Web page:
2. Multiple choice using pull-down menus

Although pull-down menus are in essence another version of paper based multiple-choice questions, the online version does have some advantages when constructing exercises of the fill-in-the-blank type. The pull-down menu forms the blank, from which the user selects one of a limited range of options. Once students make their selection they click on a ‘Submit’ button to receive feedback (correct/incorrect) (see Ex 8.2).

The basic model for this kind of exercise is as follows (pull-down menu shown as [ ] ):

  • Model 2: Pull-down multiple-choice
  • A: XXXXX [option 1; option 2; option 3] XXX.
  • Submit
  • (feedback)

Since the range of possible options can be limited to four or five, this format lends itself to the practice of structural points and we have often used it for this purpose (see Ex 2.1). It is also effective in longer model conversations where more complex comprehension is the focus. In such cases, feedback can be provided at the end of the passage and combined with blanking out the incorrect selections (see Ex 16.3). Since the format is straight forward and no text input is required, this kind of exercise is particularly suited to novice users, but when using Japanese script a Japanese character set is required. Although we have usually used simple feedback, it is possible to construct a more complex set of feedback options with this and other types of multiple choice exercises. For example, in Ex 4.2 feedback is provided in a text-field that includes hints relating to the incorrect options.

A disadvantage of exercises of the above two kinds is they tend to be mechanical, since the correct responses can be obtained by trial and error. Consequently students have less motivation to repeat an exercise once they have completed it. Furthermore, the presence of pull-down menus in the middle of sentences looks unnatural especially in longer passages that include a number of them. Nevertheless, this format is easily adapted to many situations. It is generally superior to the first type of multiple-choice since it showcases some of the advantages of the online format over the paper-based format while remaining suitable for novice users.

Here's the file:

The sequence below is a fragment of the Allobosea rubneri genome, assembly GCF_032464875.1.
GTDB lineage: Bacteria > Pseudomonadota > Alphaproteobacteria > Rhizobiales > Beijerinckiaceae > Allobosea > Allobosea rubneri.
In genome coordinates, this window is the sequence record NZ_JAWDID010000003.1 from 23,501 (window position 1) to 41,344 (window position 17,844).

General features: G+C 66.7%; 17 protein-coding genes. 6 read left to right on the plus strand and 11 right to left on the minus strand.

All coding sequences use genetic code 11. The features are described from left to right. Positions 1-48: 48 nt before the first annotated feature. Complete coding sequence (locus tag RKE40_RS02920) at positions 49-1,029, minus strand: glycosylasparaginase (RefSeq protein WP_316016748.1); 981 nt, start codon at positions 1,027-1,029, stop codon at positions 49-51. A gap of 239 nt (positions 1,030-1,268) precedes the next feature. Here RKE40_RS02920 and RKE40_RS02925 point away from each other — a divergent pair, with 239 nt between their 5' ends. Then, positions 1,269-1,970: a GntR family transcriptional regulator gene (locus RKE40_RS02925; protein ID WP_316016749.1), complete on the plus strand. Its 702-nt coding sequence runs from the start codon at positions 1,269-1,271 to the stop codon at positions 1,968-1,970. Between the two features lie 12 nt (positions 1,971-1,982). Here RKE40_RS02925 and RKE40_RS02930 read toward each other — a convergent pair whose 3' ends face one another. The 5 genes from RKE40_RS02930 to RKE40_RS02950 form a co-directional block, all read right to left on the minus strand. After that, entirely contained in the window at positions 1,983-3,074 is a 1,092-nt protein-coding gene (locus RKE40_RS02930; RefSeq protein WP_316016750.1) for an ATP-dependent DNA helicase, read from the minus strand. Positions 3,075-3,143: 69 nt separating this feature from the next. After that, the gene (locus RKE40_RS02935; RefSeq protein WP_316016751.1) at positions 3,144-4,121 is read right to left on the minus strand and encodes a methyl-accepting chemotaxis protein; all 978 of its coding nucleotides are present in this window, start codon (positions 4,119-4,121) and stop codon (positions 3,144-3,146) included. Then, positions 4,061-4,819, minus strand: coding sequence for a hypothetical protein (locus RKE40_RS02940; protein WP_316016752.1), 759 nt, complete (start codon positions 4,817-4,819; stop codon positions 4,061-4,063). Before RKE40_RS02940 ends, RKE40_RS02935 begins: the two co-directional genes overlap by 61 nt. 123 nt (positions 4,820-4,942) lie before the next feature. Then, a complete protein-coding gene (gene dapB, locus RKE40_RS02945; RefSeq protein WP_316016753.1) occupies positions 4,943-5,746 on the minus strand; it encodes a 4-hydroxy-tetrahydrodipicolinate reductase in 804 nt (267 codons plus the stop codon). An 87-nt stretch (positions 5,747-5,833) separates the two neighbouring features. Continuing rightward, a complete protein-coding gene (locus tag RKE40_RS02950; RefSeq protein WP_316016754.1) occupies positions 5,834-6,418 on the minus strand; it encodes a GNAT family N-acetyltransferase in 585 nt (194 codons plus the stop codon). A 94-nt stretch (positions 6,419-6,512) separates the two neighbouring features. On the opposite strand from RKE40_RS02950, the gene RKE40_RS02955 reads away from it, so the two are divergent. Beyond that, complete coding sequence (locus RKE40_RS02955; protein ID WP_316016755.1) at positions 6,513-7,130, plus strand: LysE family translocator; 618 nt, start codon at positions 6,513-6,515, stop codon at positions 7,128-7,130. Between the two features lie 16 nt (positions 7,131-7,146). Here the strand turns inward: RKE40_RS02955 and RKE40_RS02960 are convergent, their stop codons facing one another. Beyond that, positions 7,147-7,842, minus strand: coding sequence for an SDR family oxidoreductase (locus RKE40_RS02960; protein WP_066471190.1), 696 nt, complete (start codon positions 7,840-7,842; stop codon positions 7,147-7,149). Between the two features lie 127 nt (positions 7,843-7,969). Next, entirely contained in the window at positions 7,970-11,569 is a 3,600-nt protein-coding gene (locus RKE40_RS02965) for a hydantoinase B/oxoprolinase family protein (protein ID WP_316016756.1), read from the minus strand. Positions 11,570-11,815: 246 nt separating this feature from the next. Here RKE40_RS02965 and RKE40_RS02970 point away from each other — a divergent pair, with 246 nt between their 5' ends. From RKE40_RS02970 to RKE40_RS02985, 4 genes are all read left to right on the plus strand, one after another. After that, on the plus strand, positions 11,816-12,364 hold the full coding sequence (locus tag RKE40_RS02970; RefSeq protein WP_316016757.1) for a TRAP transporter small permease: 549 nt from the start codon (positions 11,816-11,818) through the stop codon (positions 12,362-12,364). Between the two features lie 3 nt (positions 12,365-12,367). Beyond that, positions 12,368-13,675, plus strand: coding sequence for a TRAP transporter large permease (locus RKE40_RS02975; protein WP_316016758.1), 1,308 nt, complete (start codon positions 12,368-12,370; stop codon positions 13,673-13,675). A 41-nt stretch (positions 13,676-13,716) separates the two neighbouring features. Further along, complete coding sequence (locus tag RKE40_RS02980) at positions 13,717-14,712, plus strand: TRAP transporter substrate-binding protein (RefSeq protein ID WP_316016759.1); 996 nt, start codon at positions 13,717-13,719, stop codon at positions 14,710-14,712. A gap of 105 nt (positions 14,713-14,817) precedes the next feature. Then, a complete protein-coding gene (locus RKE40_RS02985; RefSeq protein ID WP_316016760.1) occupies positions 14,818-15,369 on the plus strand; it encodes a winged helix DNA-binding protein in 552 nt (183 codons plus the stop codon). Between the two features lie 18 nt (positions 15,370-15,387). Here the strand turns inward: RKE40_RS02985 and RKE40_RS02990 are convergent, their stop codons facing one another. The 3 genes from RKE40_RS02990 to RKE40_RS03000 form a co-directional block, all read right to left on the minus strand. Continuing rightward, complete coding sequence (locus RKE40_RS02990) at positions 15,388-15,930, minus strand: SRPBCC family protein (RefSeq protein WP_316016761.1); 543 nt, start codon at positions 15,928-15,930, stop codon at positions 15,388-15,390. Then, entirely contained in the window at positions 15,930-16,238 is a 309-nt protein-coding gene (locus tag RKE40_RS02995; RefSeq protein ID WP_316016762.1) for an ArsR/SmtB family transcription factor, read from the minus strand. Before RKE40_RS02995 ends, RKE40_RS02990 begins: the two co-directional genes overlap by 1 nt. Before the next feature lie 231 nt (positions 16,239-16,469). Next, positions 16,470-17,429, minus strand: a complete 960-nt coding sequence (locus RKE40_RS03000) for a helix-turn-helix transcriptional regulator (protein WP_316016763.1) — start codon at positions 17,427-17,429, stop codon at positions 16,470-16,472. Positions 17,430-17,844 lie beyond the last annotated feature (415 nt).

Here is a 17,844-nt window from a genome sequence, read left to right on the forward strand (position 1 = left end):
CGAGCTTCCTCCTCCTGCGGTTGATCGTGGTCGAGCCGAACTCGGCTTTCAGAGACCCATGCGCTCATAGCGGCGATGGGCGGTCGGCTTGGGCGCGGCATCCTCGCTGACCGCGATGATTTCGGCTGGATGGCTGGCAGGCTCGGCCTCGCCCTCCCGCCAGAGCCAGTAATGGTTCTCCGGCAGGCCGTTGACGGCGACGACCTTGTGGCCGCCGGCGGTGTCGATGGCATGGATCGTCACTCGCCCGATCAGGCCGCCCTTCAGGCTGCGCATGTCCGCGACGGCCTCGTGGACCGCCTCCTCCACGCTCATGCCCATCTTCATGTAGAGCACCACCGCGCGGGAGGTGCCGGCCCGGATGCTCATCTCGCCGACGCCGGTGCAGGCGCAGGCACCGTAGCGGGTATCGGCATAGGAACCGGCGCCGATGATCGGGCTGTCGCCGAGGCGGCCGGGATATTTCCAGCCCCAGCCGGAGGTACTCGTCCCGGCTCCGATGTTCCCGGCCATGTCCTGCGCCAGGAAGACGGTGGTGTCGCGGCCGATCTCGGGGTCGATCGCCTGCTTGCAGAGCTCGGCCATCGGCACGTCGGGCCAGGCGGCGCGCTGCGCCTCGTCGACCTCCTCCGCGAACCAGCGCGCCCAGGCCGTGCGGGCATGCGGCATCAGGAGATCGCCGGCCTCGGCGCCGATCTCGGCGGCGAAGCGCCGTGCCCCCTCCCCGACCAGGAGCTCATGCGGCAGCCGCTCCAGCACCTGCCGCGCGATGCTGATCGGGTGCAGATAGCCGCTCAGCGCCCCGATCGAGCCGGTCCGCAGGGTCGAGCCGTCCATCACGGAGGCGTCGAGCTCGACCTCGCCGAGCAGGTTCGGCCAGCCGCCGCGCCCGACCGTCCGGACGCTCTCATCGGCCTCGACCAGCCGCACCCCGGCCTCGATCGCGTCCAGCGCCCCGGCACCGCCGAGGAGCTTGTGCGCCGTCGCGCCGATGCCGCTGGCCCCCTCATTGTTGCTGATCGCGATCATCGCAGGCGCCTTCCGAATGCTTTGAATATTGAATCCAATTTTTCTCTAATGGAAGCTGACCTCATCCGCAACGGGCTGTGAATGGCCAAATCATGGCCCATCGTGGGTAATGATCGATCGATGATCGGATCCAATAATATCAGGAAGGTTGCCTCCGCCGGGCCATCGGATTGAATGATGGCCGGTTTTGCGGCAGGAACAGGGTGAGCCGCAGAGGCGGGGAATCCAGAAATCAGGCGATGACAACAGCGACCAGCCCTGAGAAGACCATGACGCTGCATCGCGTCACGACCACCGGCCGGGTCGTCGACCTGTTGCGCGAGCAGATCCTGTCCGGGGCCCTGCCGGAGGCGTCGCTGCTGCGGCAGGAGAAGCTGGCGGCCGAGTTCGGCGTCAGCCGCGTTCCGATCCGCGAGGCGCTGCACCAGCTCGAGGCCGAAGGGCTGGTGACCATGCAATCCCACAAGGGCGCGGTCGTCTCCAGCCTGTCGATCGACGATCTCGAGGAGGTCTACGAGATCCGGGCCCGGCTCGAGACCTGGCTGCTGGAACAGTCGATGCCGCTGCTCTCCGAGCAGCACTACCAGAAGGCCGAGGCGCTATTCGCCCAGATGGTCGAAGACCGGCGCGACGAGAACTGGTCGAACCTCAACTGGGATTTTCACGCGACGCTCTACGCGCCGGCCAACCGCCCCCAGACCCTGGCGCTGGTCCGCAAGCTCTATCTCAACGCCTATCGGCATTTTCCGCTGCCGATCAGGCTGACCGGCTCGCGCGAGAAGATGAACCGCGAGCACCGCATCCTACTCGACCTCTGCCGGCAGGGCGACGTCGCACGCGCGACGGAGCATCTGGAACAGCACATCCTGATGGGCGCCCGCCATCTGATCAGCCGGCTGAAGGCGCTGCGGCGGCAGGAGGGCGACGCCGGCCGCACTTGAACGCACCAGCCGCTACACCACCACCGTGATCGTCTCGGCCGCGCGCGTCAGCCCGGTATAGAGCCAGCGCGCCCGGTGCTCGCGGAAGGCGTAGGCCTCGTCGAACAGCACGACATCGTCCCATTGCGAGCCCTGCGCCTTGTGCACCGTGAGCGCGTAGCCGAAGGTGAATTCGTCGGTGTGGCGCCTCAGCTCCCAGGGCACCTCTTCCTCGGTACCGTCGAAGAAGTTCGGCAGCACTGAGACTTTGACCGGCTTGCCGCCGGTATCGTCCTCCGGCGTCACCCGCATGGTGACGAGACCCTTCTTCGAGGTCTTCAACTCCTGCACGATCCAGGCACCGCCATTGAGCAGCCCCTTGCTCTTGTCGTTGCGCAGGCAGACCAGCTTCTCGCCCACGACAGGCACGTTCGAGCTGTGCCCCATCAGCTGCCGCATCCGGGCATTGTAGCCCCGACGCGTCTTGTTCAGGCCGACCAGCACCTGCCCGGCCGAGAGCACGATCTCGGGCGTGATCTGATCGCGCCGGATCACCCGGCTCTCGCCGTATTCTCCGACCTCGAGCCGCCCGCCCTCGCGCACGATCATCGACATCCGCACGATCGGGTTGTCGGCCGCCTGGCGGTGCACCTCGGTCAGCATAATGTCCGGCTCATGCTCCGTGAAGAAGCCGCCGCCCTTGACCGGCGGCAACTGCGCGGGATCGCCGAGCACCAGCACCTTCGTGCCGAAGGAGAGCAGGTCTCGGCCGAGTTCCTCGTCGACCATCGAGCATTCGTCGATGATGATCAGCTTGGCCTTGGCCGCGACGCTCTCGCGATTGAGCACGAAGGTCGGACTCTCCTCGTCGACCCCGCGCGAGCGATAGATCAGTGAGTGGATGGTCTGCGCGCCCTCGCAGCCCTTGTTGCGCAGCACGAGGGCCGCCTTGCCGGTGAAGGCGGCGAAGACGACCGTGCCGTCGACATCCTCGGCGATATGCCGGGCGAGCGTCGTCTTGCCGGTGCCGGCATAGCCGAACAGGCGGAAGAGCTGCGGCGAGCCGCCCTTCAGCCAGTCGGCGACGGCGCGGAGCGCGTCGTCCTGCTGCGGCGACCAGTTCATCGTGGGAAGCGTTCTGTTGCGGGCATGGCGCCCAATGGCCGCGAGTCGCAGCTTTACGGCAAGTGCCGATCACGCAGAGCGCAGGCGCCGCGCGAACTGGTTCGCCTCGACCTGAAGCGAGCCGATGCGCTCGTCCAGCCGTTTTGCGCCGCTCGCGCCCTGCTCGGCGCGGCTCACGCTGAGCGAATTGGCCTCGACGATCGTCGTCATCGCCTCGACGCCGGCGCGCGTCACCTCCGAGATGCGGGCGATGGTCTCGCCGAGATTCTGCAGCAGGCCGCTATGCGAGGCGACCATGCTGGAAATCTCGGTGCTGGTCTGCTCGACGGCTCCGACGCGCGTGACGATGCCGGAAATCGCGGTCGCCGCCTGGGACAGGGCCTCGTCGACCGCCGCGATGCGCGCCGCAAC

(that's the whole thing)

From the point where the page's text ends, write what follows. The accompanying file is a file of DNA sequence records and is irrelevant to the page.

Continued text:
3. Short-answer exercises requiring typing into text-fields

In many cases we have opted for the use of text-fields over multiple-choice formats. Although point-and-click exercises have an implementation advantage, they involve an overtly closed set of responses whereas the use of a text-field allows for a less controlled response. When confronted with a blank text-field, students cannot simply adopt a trial-and-error strategy and are forced to work out the answer. This educational advantage of the text-field does, however, need to be weighed against the additional complexities that this format brings. These include text input capability on the part of the user and the program, the technical aspects of marking the input, and a means for the user to access the correct responses.

When alphabet is used, the main issues with inputting text relate to how to treat spaces and capitals. To address these, the options are to instruct users to avoid capitals and spaces or program the exercise to accept all options. Our initial strategy was to give instructions but users often ignored these so we had to add typical options to minimize frustration. For example, when the required input is ‘konnichi wa’ (Good day) the program needs to accept: ‘konnichi wa’; ‘konnichiwa’; ‘Konnichi wa’; ‘Konnichiwa’.

When Japanese script is being used for input, there are a number of additional problems. On the instructional side, students require Japanese word-processing skills, so a set of exercises that aimed to teach students the methods of entering Japanese script using a standard romanised keyboard needed to be developed (see below for a discussion of these exercises). However, it takes a few weeks before students can become familiar with Japanese script in class and since the word processing exercises depend on the ability to read at least hiragana, students cannot realistically be expected to input Japanese script within the first month. To encourage text input prior to familiarity with Japanese script, exercises were constructed with romanised versions that can be used by novice users. These are linked to Japanese script versions that can be used once students have acquired the necessary skills and confidence.

On the implementation side, the Japanese versions of text-input exercises needed to be programmed to accept a greater range of textual variants than for the romanised versions. We use the modified Hepburn system of romanisation as the standard when teaching beginning level students, but for typing we also teach a range of two-key input options e.g. ‘tu’ for ‘tsu’, so a text-field requiring the Japanese for ‘two’ is programmed to accept: ‘futatsu’, ‘hutatsu’, ‘futatu’, or ‘hutatu’. With later exercises that employ both kana and kanji additional options are required. If an insufficient range of acceptable answers is used, users will receive feedback indicating that they are wrong when they enter a less usual variant input even though their response is actually correct.

The basic model for this kind of exercise is as follows (text-field shown as { } ):

  • Model 3: Fill in blank
  • A: {blank field}.
  • Submit (accept: futatsu, hutatsu, futatu, or hutatu)
  • (feedback)